Create your very own crime scene, (not in a literal way of course), and build your own mystery. Participants will have to use their detective skills (as well as some science) to work out “whodoneit”!
Using principles used in real crime scene investigation and forensic science, you can create a series of experiments that allow participants to learn about biology, physics, and chemistry in a hands-on way, as well as using some lateral thinking to deduce who committed a crime.
These activities can be facilitated with well-trained volunteers, but ideally, these CSI experiments should have a relevant researcher or expert on hand to explain the science, as well as give some real-world context to how these experiments are conducted in real life. Therefore affiliation with a research institute is recommended, but not necessary.
A CSI event could be done in a single location, however, it might be easier to divide a venue into a number of “stations” where each experiment is set up, and have participants move around these stations.
Experiments could include, DNA extraction, Chromatography, fingerprint matching, blood spatter analysis, paint and fibre matching.
After all the experiments have been conducted, participants can then try and solve the mystery and see if there investigation has lead them to the true criminal!
- Adult citizens
- Children 7-12
You can do it with all those groups, but we did it with professionals from different fields like public engagement or the cultural and creative sector.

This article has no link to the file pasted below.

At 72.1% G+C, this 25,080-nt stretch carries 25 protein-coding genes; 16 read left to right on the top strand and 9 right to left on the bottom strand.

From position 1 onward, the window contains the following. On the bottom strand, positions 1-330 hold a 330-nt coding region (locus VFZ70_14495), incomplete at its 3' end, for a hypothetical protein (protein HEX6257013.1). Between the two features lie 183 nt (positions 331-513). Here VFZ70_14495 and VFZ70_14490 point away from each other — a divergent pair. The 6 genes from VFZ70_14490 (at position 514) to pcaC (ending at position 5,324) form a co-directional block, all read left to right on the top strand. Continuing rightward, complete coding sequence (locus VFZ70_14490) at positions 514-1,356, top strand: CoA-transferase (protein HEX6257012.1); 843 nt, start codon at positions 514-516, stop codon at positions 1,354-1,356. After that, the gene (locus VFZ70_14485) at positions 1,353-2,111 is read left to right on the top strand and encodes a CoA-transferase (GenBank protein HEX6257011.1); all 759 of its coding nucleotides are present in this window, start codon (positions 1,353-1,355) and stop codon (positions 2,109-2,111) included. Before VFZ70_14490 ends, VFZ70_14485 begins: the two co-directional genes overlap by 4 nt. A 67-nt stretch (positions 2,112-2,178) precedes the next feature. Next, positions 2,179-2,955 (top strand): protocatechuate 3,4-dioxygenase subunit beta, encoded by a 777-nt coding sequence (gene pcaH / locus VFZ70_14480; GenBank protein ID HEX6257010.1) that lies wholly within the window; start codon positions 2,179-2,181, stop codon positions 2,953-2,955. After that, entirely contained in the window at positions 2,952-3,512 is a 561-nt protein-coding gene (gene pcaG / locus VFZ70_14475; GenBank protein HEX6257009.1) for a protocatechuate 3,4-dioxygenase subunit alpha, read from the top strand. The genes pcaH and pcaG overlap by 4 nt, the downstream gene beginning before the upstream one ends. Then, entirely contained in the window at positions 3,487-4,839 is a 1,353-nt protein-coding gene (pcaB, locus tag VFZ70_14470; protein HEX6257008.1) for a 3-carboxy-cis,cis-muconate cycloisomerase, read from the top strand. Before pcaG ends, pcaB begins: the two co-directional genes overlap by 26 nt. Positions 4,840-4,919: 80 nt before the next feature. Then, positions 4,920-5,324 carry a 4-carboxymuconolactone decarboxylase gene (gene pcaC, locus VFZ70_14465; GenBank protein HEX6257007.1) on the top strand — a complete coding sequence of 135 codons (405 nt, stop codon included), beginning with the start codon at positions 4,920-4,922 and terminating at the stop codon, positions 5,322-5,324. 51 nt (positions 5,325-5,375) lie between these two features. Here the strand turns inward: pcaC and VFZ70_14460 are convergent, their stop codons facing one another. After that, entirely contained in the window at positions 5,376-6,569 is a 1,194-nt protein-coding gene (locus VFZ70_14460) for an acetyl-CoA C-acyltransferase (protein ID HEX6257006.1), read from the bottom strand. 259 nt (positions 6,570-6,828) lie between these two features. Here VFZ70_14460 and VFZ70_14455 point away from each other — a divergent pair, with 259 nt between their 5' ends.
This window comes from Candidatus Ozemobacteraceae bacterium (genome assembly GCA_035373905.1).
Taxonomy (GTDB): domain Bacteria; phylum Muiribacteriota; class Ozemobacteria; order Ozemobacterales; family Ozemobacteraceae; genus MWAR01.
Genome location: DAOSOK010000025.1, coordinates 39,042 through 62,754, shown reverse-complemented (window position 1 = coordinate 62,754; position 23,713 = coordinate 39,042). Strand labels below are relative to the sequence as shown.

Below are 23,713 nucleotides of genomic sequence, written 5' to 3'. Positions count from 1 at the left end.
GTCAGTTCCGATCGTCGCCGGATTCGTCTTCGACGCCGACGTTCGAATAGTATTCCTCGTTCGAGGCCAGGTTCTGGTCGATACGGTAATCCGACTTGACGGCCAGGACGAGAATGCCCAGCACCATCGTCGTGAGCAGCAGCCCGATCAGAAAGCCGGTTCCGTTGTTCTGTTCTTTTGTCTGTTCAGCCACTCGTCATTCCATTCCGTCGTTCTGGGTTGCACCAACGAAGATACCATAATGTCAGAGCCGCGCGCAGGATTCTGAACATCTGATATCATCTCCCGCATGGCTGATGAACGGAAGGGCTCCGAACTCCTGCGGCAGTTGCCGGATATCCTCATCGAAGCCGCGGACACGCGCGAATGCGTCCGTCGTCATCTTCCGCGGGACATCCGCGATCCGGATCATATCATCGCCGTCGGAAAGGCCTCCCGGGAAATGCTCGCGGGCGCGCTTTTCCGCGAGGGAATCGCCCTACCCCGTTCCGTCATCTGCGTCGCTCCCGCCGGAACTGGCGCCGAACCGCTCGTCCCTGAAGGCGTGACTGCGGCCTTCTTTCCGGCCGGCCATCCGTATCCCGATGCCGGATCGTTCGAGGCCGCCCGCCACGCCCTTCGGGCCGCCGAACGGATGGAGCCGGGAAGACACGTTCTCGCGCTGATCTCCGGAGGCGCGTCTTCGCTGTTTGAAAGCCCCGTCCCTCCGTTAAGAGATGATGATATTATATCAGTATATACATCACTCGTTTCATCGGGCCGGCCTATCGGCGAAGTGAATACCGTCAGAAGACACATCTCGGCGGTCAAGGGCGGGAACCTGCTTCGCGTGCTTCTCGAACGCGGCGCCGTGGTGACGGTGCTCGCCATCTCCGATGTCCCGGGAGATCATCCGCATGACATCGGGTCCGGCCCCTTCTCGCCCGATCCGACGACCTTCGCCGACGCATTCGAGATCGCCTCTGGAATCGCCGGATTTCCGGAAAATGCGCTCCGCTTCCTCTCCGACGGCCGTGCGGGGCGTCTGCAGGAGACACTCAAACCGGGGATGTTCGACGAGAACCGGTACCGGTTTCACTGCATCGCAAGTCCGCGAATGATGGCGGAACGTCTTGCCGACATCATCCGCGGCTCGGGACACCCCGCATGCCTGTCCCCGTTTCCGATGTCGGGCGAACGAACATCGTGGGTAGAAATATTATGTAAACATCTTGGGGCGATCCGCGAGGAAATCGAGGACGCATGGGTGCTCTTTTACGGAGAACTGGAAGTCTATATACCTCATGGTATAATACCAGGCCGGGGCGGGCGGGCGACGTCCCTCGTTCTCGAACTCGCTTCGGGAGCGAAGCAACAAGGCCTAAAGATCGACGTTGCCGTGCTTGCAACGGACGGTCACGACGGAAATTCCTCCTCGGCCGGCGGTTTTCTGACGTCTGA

By adding some “real-world” context, as well as a little TV drama to the event, participants are able to engage with the science behind these methods in a fun and interactive way. Participants take an active role in their learning and can interact with experts in the field, which can create long term interest in a particular field of study or career pathway.
There are a number of external orgnaisations that offer these sorts of experiences, but it is possible to organise these events independently. You would need to find a suitable venue (this might be a school or a community centre), reach out to experts to help facilitate, train volunteers and set up experiments and the mystery behind the event.
A list of useful resources can be found at the following website:
provide top CSI Whodunit Forensic Science workshops for schools, colleges, corporate team building and informal educational groups. They also provide some free resources on their website to run your won CSI event.
STEM Activities provide exciting CSI Whodunit Forensic Science events for enhancement and to support curricular forensic science. They can be tailored for all year groups in primary schools, secondary schools, sixth forms and colleges. We show forensic science all the way from the crime scene to the courtroom.